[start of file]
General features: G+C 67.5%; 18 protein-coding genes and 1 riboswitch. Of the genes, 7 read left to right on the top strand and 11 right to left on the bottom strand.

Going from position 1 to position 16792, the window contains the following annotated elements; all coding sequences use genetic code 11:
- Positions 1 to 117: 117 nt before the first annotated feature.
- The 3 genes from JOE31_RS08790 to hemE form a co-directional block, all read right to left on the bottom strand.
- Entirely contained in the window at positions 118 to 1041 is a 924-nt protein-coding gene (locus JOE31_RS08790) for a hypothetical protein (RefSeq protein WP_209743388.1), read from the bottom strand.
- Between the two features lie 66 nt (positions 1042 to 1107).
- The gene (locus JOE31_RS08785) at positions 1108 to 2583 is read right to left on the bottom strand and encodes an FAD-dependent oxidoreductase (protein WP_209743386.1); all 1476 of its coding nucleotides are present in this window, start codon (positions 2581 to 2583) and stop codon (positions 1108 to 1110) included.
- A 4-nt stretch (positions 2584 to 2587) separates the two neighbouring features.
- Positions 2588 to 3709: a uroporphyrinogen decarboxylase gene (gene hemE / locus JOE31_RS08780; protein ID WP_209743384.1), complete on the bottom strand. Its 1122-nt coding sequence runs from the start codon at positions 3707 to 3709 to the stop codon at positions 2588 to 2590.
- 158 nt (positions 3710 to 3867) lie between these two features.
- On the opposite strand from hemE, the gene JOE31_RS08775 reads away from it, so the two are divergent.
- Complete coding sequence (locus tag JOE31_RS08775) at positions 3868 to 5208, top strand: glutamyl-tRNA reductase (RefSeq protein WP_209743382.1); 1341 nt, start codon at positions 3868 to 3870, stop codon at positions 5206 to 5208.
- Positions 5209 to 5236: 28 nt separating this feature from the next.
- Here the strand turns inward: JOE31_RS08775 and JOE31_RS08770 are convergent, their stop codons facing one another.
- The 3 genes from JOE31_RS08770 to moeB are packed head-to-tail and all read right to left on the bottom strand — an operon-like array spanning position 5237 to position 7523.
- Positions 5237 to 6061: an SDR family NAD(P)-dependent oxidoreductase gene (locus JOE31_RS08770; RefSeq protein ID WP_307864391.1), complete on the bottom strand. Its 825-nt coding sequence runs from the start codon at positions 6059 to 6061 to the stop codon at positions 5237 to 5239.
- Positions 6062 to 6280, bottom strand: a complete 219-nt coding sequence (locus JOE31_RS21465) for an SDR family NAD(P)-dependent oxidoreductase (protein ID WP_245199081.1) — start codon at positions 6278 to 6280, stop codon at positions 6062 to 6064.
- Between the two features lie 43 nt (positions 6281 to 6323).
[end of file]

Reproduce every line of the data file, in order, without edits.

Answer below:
General features: G+C 67.5%; 18 protein-coding genes and 1 riboswitch. Of the genes, 7 read left to right on the top strand and 11 right to left on the bottom strand.

Going from position 1 to position 16792, the window contains the following annotated elements; all coding sequences use genetic code 11:
- Positions 1 to 117: 117 nt before the first annotated feature.
- The 3 genes from JOE31_RS08790 to hemE form a co-directional block, all read right to left on the bottom strand.
- Entirely contained in the window at positions 118 to 1041 is a 924-nt protein-coding gene (locus JOE31_RS08790) for a hypothetical protein (RefSeq protein WP_209743388.1), read from the bottom strand.
- Between the two features lie 66 nt (positions 1042 to 1107).
- The gene (locus JOE31_RS08785) at positions 1108 to 2583 is read right to left on the bottom strand and encodes an FAD-dependent oxidoreductase (protein WP_209743386.1); all 1476 of its coding nucleotides are present in this window, start codon (positions 2581 to 2583) and stop codon (positions 1108 to 1110) included.
- A 4-nt stretch (positions 2584 to 2587) separates the two neighbouring features.
- Positions 2588 to 3709: a uroporphyrinogen decarboxylase gene (gene hemE / locus JOE31_RS08780; protein ID WP_209743384.1), complete on the bottom strand. Its 1122-nt coding sequence runs from the start codon at positions 3707 to 3709 to the stop codon at positions 2588 to 2590.
- 158 nt (positions 3710 to 3867) lie between these two features.
- On the opposite strand from hemE, the gene JOE31_RS08775 reads away from it, so the two are divergent.
- Complete coding sequence (locus tag JOE31_RS08775) at positions 3868 to 5208, top strand: glutamyl-tRNA reductase (RefSeq protein WP_209743382.1); 1341 nt, start codon at positions 3868 to 3870, stop codon at positions 5206 to 5208.
- Positions 5209 to 5236: 28 nt separating this feature from the next.
- Here the strand turns inward: JOE31_RS08775 and JOE31_RS08770 are convergent, their stop codons facing one another.
- The 3 genes from JOE31_RS08770 to moeB are packed head-to-tail and all read right to left on the bottom strand — an operon-like array spanning position 5237 to position 7523.
- Positions 5237 to 6061: an SDR family NAD(P)-dependent oxidoreductase gene (locus JOE31_RS08770; RefSeq protein ID WP_307864391.1), complete on the bottom strand. Its 825-nt coding sequence runs from the start codon at positions 6059 to 6061 to the stop codon at positions 5237 to 5239.
- Positions 6062 to 6280, bottom strand: a complete 219-nt coding sequence (locus JOE31_RS21465) for an SDR family NAD(P)-dependent oxidoreductase (protein ID WP_245199081.1) — start codon at positions 6278 to 6280, stop codon at positions 6062 to 6064.
- Between the two features lie 43 nt (positions 6281 to 6323).